Wednesday, June 8, 2016

Brock Turner, Rapeology, Stockholm Syndrome, and Internalized Misogyny: Why It's Always Sadder When Women Defend Rape

My posts this week on the Brock Turner rape case are being read and shared more widely than usual, probably for the same reason I'm writing about the case with more depth than I normally give most topics: It's hitting a major nerve.

The case is sad and fascinating for what it says about so many complex social issues: namely systemic inequities of race, class, gender, and socioeconomic status in the American criminal justice system. A system which, in theory, is constitutionally bound by equality, but which in practice feels rigged to those who never seem to benefit from it.

The case is also uplifting because it has prominent narratives of brave people too--most essentially the victim herself, and the two Swedish grad students on bikes who came to her aid; just human beings who did all they could to get what can generously be characterized as "elusive" justice for a sex crime.

That's why it's all the more depressing to read "rapeology" letters and hear justifications for rape from other women. 

I'm talking specifically about the letter from Leslie Rasmussen, one of Brock Turner's childhood friends, which manages to squeeze into a single page nearly every debunked stereotyped justification for rape imaginable: alcohol negates rape; non-consensual sex is a "misunderstanding"; punishing rapists is "unfair" and "political correctness"; "real" rapists are always strangers with guns; rape is the victim's fault, either partly or completely.

But sadder than these assumptions themselves is the internalized misogyny that underlies them.

As I wrote yesterday, it's a bizarre form of Stockholm Syndrome in my view when a woman publicly defends a convicted rapist, even if that rapist is or was her friend. And although it's always fun to mock stupidity and ignorance, Leslie's letter was more than just stupid and ignorant, and its author deserves more sympathy than scorn.

Stockholm Syndrome is a psychological phenomenon in which victims and hostages express empathy and sympathy for their captors. And that is what "rapeologies" from women, at bottom, are really all about. They reflect a lifetime of ugly, internalized misogyny, expressed in the form of allegiance to the patriarchy that created it.

I don't pretend to be a women's studies scholar, but I am a woman. And because I am a woman, I know from personal experience that the minute a girl becomes conscious of her gender, she knows instinctively that her body is, first and foremost, a sex object. Even before puberty, she is acutely aware of the fact (yes, it's a fact) that her body is a commodity to be maintained, covered-up, or exposed in a certain way and according to certain standards and ideals, ultimately so that it can be trafficked by men.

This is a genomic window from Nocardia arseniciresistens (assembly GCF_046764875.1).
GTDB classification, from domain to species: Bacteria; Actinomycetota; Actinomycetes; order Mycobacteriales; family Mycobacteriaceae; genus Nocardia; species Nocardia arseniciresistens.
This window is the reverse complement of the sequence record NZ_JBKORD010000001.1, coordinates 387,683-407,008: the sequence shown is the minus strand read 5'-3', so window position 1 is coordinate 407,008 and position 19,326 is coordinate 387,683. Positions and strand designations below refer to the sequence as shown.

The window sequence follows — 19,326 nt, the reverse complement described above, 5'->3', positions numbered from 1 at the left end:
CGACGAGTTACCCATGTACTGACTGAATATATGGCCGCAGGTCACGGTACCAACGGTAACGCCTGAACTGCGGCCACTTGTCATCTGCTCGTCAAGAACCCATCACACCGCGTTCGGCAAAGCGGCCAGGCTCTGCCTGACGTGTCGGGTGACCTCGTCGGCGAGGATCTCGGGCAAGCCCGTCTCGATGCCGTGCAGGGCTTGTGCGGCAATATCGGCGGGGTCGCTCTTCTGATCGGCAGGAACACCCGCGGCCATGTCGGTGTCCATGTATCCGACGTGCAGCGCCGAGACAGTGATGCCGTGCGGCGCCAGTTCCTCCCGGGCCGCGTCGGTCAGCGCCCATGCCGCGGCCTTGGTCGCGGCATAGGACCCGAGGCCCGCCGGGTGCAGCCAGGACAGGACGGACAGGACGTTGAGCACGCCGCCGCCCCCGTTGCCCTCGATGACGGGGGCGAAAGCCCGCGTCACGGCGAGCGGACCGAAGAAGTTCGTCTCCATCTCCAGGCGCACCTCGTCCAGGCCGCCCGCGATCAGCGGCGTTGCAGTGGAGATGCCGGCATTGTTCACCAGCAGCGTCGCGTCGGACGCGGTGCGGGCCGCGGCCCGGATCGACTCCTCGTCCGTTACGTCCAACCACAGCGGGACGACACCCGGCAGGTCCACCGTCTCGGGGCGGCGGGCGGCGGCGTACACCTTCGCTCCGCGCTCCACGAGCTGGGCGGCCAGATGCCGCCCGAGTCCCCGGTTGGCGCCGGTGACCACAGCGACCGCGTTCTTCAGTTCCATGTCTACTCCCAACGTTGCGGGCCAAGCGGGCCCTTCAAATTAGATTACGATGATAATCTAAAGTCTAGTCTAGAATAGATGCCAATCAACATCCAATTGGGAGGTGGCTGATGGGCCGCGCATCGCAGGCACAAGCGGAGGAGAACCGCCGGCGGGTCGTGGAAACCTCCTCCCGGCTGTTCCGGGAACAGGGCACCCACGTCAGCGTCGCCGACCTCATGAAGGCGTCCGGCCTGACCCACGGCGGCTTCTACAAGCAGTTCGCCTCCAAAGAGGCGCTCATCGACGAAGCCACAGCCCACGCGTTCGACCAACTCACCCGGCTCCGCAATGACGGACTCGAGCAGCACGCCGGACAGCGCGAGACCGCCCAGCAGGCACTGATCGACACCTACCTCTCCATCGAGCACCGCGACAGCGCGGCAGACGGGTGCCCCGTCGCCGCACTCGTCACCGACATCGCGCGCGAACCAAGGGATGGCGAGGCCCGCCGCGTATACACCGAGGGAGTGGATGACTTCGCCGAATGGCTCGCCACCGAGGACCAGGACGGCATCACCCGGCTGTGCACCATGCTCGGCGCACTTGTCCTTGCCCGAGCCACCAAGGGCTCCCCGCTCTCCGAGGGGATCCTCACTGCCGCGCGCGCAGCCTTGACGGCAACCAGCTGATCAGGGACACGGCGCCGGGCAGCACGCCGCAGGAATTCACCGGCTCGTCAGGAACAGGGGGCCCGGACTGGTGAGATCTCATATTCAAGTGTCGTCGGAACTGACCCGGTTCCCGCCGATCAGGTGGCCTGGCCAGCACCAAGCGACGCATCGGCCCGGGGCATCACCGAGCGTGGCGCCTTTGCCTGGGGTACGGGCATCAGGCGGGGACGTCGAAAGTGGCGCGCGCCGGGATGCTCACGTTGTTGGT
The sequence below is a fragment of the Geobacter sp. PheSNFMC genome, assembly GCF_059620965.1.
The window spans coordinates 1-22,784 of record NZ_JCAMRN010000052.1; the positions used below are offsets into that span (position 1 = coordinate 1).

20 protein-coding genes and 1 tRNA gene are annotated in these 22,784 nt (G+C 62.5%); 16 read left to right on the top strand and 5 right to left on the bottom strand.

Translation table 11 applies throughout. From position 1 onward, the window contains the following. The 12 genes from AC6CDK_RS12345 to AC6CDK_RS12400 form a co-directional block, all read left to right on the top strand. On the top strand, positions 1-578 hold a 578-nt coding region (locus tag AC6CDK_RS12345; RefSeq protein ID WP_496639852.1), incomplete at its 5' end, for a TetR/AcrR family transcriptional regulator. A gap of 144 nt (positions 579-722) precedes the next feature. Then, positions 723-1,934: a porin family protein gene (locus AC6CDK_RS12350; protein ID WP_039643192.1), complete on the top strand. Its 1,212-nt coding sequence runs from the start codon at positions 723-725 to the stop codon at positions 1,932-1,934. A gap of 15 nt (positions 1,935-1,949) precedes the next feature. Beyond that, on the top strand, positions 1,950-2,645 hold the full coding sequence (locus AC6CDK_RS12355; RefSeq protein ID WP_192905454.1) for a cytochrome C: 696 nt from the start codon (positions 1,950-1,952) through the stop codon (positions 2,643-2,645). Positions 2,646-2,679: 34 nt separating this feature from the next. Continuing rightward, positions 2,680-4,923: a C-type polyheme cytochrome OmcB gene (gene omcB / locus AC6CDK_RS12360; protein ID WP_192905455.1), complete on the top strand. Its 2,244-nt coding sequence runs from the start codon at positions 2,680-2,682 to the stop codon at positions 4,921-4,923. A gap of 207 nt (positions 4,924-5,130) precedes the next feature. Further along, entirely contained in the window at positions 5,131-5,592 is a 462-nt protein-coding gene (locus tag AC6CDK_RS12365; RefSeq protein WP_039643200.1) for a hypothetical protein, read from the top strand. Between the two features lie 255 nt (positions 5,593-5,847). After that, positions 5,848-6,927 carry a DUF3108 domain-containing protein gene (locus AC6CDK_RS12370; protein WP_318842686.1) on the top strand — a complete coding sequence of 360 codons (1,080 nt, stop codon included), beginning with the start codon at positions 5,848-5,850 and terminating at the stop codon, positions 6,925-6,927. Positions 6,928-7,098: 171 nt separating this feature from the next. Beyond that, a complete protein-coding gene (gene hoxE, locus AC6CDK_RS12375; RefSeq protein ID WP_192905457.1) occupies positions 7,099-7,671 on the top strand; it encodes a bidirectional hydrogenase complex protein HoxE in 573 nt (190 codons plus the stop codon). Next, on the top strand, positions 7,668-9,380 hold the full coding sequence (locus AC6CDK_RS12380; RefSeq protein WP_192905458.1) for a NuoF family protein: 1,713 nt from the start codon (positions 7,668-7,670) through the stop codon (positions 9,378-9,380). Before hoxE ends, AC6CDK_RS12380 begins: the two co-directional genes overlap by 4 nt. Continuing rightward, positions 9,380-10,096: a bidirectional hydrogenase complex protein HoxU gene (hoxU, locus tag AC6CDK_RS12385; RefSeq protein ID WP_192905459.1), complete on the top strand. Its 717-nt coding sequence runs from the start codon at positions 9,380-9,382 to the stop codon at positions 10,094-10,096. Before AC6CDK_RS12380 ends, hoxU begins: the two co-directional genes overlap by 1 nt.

A woman's body is at the forefront of her mind on a dark stairway, in a college dorm room alone with a boy, and on a first date. It's front and center when she is catcalled on the street, even, repugnantly, in the presence of her own father. It's there when she first "blossoms" and when she starts to "wither" after babies and with old age. Even the language we use to define these stages of a woman's life--a human being's life--cast women as a floral centerpiece useful only for its aesthetic appeal, and then appealing only for so long.

So is it surprising when a woman publicly defends rape? No, of course it isn't. It's sad. 

Sad, because women who apologize for rape and defend convicted rapists are captive to these ideas and constructs. Of course I'm not saying Brock Turner is literally imprisoning his female defenders. But the fact that one (and judging from the internet many) of his defenders is female is even more tragic, because it shows the world one more woman--a young woman--who has bought into the fallacy that a woman is asking for rape, and a man is entitled to give it to her. 

Therefore, she is prepared to blame a woman for what is objectively a man's crime, and give the perpetrator a pass. The entire house of cards depends on women like Leslie who are willing--consciously or not--to cannibalize other women in this way, in public, for the whole world to see and nod along. 

Because when even women are going around saying "rape isn't really rape"--even a rape where the victim is unconscious behind a dumpster and the perpetrator is interrupted mid-attack, chased down, and physically restrained--certainly men can say the same thing. 

Right?

Maybe it's too late for Leslie, but I'm the mother of a daughter and a son. And all I can do is hope that neither one of them ends up on the giving or receiving end of a letter like Leslie's.


Leslie Rasmussen, Right; Photo: Steven King



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